‘Tis the season of transitions – endings and beginning, good-byes and hellos. Wrapping up “the school year.” Getting married. Moving. Graduating from college. Celebrating ordinations. Accepting new calls. Starting a new job. Having a baby. The list could go on. Endings and beginnings are all around us this time of the year.
In my life, transitions take the form of a high school and college graduation, preparing to move into a dorm and moving back in with mom and dad, wrapping up another academic year (and a curriculum) and anticipating teaching new classes in September, and wondering what it means to be in my 5th decade of life. (Could that really be true?) It means graduation parties and rediscovering daily routines. (How needs a car today? Is there enough food in the house? Did someone do the laundry?) It means intentional relational time and space to ponder the changes taking place. It means some days are exciting and other days are simply hard. Endings and beginnings are all around us and while they happen all year round, for many, this time of the year moves transitions from the edges of our lives to the center.
Living in the midst of transitions is chaotic, but there are things that are “normal” and there is work to be done. William Bridges reminds us that being tired, confused, and having a sense of “being lost” is all part of what’s normal. Endings require letting go, but letting go means saying good-bye to routines and patterns that order our lives. And letting go is hard, especially when the future is unknown. And even our most anticipated beginnings are accompanied with a sense of melancholy. Bridges reminds us to gives ourselves, and others, a break during times of transition.
But there is work to be done in times of transition. Letting go, releasing the past, is part of that work. Yet letting go does not mean erasing the past. Endings, be they graduations or a relational break-up, are simply markers. These markers are not in themselves good or bad, they just are. They note time and that patterns of the past will not be the patterns of the future. And marking time allows space for rethinking and recalibrating so we have the capacity for moving into something different, something new.
One of the pieces of relational wisdom I’ve shared with youth and young adults is: just because a relationship ends does not mean it wasn’t meaningful and/or was an important part of your life. We grow, we change, and we have new opportunities. Some experiences and friendships fit for a time, do us well for a chapter, or are meaningful for what they are/were. Camp, for example, is a good thing. But camp works because it is an experience bound by time. Living through endings, and saying our good-byes, doesn’t negate what was. In fact doing endings well actually honors what was. Having graduation parties, for example, honors the graduate, but it also recognizes the greater community and is an important part of the process of transition. Graduations (and graduation parties) mark time, allow us to remember what was, and in so doing it prepare us to move into a new future. Without tending to endings, all of the good aspects of what was can be overshadowed with the disorientation that accompanies transition and the fruitful memories of the past can be distorted.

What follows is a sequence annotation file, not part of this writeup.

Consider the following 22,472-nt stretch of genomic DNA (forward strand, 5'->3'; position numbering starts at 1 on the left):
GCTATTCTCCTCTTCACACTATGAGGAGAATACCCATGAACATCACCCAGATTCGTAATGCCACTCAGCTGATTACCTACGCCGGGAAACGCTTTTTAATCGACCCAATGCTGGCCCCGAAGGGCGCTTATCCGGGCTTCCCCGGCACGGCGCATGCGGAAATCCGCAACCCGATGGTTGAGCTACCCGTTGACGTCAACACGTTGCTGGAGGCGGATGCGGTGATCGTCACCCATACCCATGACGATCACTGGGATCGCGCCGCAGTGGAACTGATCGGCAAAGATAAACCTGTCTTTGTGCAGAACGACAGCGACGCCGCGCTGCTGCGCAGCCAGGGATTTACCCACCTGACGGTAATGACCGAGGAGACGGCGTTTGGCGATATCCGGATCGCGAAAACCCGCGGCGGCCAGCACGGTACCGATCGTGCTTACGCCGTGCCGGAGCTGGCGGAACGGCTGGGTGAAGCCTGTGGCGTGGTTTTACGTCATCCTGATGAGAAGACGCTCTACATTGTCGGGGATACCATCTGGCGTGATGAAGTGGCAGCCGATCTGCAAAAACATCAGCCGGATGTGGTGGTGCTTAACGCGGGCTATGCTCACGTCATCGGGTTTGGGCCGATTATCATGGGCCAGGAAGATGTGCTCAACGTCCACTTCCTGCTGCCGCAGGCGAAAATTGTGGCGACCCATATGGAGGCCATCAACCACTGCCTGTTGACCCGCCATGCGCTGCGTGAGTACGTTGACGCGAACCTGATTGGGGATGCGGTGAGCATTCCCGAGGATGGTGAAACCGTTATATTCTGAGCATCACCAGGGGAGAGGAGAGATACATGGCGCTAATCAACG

Summers often are accompanied by navigating some type of transition. At our house this summer we are navigating more than normal. And we have moments when it is going well, and other times when it’s not. But we are doing our work – we are celebrating accomplishments and giving each other space to grieve; we are appreciating the little things, like reflective conversations while walking the dog, as we also are recognizing the big changes taking place. We laugh and we cry. We have time alone and enjoy time together.
I’m mindful of those in my circle of friends and colleagues who are in the midst of transition. Some anticipated and celebrated, others forced and disheartening. Today, I hold you in my prayers. May God meet you in your letting go, in your disorientation, and in giving you hope for tomorrow. And may you experience grace and peace, space to be alone and community with which to share the journey.
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